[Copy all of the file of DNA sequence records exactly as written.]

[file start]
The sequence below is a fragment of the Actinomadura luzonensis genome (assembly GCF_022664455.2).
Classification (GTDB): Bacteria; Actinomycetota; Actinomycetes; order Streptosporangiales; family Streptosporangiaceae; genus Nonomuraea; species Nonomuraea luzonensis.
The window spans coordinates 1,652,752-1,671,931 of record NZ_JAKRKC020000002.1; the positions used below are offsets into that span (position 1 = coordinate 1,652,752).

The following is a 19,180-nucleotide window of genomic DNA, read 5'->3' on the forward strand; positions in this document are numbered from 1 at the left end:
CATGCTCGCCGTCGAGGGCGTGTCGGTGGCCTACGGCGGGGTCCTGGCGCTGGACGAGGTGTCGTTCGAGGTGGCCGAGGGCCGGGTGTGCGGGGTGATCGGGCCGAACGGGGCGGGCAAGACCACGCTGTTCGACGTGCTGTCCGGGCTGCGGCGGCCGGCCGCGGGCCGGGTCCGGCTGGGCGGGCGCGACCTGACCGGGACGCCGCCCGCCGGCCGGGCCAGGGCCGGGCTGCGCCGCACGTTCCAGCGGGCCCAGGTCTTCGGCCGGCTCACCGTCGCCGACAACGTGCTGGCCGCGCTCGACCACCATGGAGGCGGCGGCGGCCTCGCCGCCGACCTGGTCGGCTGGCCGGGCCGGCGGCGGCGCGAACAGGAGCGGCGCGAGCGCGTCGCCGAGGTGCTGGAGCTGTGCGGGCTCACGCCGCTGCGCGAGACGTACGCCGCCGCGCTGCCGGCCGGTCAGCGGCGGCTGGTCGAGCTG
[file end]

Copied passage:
The sequence below is a fragment of the Actinomadura luzonensis genome (assembly GCF_022664455.2).
Classification (GTDB): Bacteria; Actinomycetota; Actinomycetes; order Streptosporangiales; family Streptosporangiaceae; genus Nonomuraea; species Nonomuraea luzonensis.
The window spans coordinates 1,652,752-1,671,931 of record NZ_JAKRKC020000002.1; the positions used below are offsets into that span (position 1 = coordinate 1,652,752).

The following is a 19,180-nucleotide window of genomic DNA, read 5'->3' on the forward strand; positions in this document are numbered from 1 at the left end:
CATGCTCGCCGTCGAGGGCGTGTCGGTGGCCTACGGCGGGGTCCTGGCGCTGGACGAGGTGTCGTTCGAGGTGGCCGAGGGCCGGGTGTGCGGGGTGATCGGGCCGAACGGGGCGGGCAAGACCACGCTGTTCGACGTGCTGTCCGGGCTGCGGCGGCCGGCCGCGGGCCGGGTCCGGCTGGGCGGGCGCGACCTGACCGGGACGCCGCCCGCCGGCCGGGCCAGGGCCGGGCTGCGCCGCACGTTCCAGCGGGCCCAGGTCTTCGGCCGGCTCACCGTCGCCGACAACGTGCTGGCCGCGCTCGACCACCATGGAGGCGGCGGCGGCCTCGCCGCCGACCTGGTCGGCTGGCCGGGCCGGCGGCGGCGCGAACAGGAGCGGCGCGAGCGCGTCGCCGAGGTGCTGGAGCTGTGCGGGCTCACGCCGCTGCGCGAGACGTACGCCGCCGCGCTGCCGGCCGGTCAGCGGCGGCTGGTCGAGCTG